Brain noise is a good thing

Jul 04, 2008

Canadian scientists have shown that a noisy brain is a healthy brain.

"Brain noise" is a term that has been used by neuroscientists to describe random brain activity that is not important to mental function. Intuitive notions of brain-behaviour relationships would suggest that this brain noise quiets down as children mature into adults and become more efficient and consistent in their cognitive processing.

But new research from the Rotman Research Institute at Baycrest, published in the July 4, 2008 issue of the Public Library of Science - Computational Biology, overturns this notion.

"What we discovered is that brain maturation not only leads to more stable and accurate behaviour in the performance of a memory task, but correlates with increased brain signal variability," said lead author, Dr. Randy McIntosh, a senior scientist with the Rotman Research Institute at Baycrest. "This doesn't mean the brain is working less efficiently. It's showing greater functional variability, which is indicative of enhanced neural complexity."

In the study, 79 participants representing two main age groups – children (eight to 15) and young adults (20 to 33 years of age) – completed a series of face memory tasks to measure their ability to recall faces with accuracy. EEG recordings were collected to measure their brain signal activity while performing the task. EEG – electroencephalography – is a powerful brain imaging tool that allows for precise measurement of the timing of brain activity in response to external stimuli.

Researchers found that not only did the young adults score better on the face recognition tasks (i.e. they showed more stable and accurate cognitive behaviour) compared to the children, but the young adults' brain signal variability actually increased – got noisier.

"These findings suggest that the random activity that we think of as noise may actually be a central component of normal brain function," said Dr. McIntosh.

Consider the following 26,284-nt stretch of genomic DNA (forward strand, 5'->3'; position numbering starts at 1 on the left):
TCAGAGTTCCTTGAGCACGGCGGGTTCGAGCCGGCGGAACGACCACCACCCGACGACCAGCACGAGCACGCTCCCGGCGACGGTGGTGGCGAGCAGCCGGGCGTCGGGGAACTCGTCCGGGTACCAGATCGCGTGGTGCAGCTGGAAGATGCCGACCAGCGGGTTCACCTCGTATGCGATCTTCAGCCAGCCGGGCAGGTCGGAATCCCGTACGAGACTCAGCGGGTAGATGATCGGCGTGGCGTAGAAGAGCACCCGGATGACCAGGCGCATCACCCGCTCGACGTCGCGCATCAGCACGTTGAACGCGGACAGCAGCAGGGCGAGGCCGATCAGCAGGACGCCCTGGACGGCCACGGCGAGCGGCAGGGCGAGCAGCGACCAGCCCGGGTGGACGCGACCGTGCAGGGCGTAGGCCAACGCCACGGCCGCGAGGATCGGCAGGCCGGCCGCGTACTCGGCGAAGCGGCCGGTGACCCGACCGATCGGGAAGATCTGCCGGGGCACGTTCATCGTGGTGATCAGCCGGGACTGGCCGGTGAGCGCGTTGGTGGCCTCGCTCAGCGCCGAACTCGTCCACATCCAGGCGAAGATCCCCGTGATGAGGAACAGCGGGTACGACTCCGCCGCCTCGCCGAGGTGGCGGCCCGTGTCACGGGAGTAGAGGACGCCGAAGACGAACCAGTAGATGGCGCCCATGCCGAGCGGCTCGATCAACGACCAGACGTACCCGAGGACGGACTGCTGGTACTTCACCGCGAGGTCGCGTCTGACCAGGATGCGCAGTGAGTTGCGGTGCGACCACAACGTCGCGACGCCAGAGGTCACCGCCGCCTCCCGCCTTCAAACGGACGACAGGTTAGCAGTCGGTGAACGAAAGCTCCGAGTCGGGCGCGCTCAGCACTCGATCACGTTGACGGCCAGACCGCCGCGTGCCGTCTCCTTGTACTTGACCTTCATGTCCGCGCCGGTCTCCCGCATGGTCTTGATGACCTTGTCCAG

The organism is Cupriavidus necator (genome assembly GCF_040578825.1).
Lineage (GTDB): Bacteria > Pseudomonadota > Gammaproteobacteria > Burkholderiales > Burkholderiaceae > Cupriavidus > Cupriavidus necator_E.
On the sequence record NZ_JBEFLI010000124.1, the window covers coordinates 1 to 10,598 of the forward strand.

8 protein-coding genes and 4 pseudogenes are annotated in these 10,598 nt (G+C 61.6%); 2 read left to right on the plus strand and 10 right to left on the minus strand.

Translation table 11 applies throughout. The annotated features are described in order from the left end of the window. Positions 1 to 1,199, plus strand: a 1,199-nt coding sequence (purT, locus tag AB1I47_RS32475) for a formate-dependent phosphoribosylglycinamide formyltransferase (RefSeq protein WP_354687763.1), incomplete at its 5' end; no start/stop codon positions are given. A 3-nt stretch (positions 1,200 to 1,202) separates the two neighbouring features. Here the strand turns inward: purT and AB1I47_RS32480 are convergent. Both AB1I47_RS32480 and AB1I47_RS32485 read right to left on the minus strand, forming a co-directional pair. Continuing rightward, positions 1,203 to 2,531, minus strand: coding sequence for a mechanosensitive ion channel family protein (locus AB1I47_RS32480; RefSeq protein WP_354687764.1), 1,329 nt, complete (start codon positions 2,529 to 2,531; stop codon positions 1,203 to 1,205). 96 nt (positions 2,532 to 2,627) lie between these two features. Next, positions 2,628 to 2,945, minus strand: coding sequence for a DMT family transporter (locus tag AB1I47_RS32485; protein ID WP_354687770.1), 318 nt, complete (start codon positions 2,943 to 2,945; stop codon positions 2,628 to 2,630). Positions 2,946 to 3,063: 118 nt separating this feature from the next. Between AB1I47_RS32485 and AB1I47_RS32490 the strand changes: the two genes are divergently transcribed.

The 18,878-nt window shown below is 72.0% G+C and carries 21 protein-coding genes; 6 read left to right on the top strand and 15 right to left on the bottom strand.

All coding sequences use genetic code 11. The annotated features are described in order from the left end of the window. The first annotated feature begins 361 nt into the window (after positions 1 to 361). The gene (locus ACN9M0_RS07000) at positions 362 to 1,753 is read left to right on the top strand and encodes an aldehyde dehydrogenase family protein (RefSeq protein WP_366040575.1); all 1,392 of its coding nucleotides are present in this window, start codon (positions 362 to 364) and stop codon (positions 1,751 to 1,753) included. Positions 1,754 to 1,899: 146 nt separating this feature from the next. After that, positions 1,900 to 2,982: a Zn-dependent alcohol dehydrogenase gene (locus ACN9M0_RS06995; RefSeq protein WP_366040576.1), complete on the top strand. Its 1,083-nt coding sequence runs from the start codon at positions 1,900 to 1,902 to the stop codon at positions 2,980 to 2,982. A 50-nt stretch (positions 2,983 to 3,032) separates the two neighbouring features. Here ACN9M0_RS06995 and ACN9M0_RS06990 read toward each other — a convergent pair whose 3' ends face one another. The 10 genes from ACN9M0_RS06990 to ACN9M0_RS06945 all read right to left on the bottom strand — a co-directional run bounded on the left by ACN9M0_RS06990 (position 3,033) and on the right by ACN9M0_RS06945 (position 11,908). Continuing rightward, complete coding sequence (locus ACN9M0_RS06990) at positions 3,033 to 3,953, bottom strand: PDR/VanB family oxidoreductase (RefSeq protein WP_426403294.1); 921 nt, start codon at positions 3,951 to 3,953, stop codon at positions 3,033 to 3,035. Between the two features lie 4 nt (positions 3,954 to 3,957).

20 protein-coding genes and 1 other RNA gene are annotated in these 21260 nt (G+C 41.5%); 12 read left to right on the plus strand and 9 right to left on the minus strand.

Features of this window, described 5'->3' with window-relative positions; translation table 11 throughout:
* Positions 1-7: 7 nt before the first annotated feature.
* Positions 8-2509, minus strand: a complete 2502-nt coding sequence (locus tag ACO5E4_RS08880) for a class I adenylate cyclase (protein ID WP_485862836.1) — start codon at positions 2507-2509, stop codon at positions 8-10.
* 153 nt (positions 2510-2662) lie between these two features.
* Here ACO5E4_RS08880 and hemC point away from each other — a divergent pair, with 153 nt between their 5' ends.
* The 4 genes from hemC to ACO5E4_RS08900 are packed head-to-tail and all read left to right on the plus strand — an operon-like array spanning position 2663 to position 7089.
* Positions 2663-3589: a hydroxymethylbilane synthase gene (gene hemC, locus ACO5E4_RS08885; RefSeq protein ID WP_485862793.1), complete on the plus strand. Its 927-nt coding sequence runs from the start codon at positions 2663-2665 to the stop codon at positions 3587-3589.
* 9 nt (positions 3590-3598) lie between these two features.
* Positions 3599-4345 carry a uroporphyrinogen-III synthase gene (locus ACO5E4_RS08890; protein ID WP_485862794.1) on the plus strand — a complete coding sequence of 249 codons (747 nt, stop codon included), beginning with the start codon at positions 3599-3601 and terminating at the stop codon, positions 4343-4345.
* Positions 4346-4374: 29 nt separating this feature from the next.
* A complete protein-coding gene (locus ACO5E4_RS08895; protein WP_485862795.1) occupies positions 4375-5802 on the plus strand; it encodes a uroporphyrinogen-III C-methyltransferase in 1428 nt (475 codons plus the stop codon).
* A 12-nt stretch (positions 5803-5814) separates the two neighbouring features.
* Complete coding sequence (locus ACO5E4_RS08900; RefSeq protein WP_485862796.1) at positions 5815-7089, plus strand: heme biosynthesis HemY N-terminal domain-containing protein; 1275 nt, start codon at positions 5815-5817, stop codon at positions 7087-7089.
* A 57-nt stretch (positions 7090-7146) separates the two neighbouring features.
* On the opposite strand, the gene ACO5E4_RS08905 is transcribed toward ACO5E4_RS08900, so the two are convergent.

Source: Baycrest Centre for Geriatric Care

Explore further: Environmental pollutants make worms susceptible to cold

add to favorites email to friend print save as pdf

Related Stories

Peacock's train is not such a drag

36 minutes ago

The magnificent plumage of the peacock may not be quite the sacrifice to love that it appears to be, University of Leeds researchers have discovered.

Space: The final frontier... open to the public

58 minutes ago

Historically, spaceflight has been reserved for the very healthy. Astronauts are selected for their ability to meet the highest physical and psychological standards to prepare them for any unknown challenges. However, with ...

NASA releases IRIS footage of X-class flare (w/ Video)

59 minutes ago

On Sept. 10, 2014, NASA's newest solar observatory, the Interface Region Imaging Spectrograph, or IRIS, mission joined other telescopes to witness an X-class flare – an example of one of the strongest solar flares—on ...

Recommended for you

Environmental pollutants make worms susceptible to cold

1 hour ago

Some pollutants are more harmful in a cold climate than in a hot, because they affect the temperature sensitivity of certain organisms. Now researchers from Danish universities have demonstrated how this ...

Research helps steer mites from bees

3 hours ago

A Simon Fraser University chemistry professor has found a way to sway mites from their damaging effects on bees that care and feed the all-important queen bee.

User comments : 0